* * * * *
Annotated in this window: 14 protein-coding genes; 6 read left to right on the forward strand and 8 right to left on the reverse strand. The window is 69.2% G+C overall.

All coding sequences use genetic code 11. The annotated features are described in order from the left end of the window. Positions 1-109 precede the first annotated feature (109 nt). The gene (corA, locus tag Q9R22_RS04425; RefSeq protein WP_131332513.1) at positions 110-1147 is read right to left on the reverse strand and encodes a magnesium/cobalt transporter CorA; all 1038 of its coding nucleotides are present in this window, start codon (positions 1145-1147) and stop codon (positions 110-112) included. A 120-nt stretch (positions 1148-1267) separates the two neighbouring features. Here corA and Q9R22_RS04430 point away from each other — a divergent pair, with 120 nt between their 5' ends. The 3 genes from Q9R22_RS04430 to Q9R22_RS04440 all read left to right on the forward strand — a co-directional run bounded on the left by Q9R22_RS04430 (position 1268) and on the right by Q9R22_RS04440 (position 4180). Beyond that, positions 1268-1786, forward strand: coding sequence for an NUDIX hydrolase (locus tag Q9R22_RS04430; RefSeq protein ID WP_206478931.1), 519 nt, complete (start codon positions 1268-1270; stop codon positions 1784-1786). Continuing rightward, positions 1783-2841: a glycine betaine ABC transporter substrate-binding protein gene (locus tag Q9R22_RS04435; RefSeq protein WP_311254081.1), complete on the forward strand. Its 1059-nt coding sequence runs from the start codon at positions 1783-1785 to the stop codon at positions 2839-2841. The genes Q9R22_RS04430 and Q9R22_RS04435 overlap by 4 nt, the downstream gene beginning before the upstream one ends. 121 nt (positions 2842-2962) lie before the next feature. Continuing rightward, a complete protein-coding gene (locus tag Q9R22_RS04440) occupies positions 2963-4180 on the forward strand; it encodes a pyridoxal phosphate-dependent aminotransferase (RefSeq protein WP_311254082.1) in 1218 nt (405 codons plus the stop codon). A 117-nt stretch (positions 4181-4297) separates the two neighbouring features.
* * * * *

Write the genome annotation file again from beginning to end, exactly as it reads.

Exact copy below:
Annotated in this window: 14 protein-coding genes; 6 read left to right on the forward strand and 8 right to left on the reverse strand. The window is 69.2% G+C overall.

All coding sequences use genetic code 11. The annotated features are described in order from the left end of the window. Positions 1-109 precede the first annotated feature (109 nt). The gene (corA, locus tag Q9R22_RS04425; RefSeq protein WP_131332513.1) at positions 110-1147 is read right to left on the reverse strand and encodes a magnesium/cobalt transporter CorA; all 1038 of its coding nucleotides are present in this window, start codon (positions 1145-1147) and stop codon (positions 110-112) included. A 120-nt stretch (positions 1148-1267) separates the two neighbouring features. Here corA and Q9R22_RS04430 point away from each other — a divergent pair, with 120 nt between their 5' ends. The 3 genes from Q9R22_RS04430 to Q9R22_RS04440 all read left to right on the forward strand — a co-directional run bounded on the left by Q9R22_RS04430 (position 1268) and on the right by Q9R22_RS04440 (position 4180). Beyond that, positions 1268-1786, forward strand: coding sequence for an NUDIX hydrolase (locus tag Q9R22_RS04430; RefSeq protein ID WP_206478931.1), 519 nt, complete (start codon positions 1268-1270; stop codon positions 1784-1786). Continuing rightward, positions 1783-2841: a glycine betaine ABC transporter substrate-binding protein gene (locus tag Q9R22_RS04435; RefSeq protein WP_311254081.1), complete on the forward strand. Its 1059-nt coding sequence runs from the start codon at positions 1783-1785 to the stop codon at positions 2839-2841. The genes Q9R22_RS04430 and Q9R22_RS04435 overlap by 4 nt, the downstream gene beginning before the upstream one ends. 121 nt (positions 2842-2962) lie before the next feature. Continuing rightward, a complete protein-coding gene (locus tag Q9R22_RS04440) occupies positions 2963-4180 on the forward strand; it encodes a pyridoxal phosphate-dependent aminotransferase (RefSeq protein WP_311254082.1) in 1218 nt (405 codons plus the stop codon). A 117-nt stretch (positions 4181-4297) separates the two neighbouring features.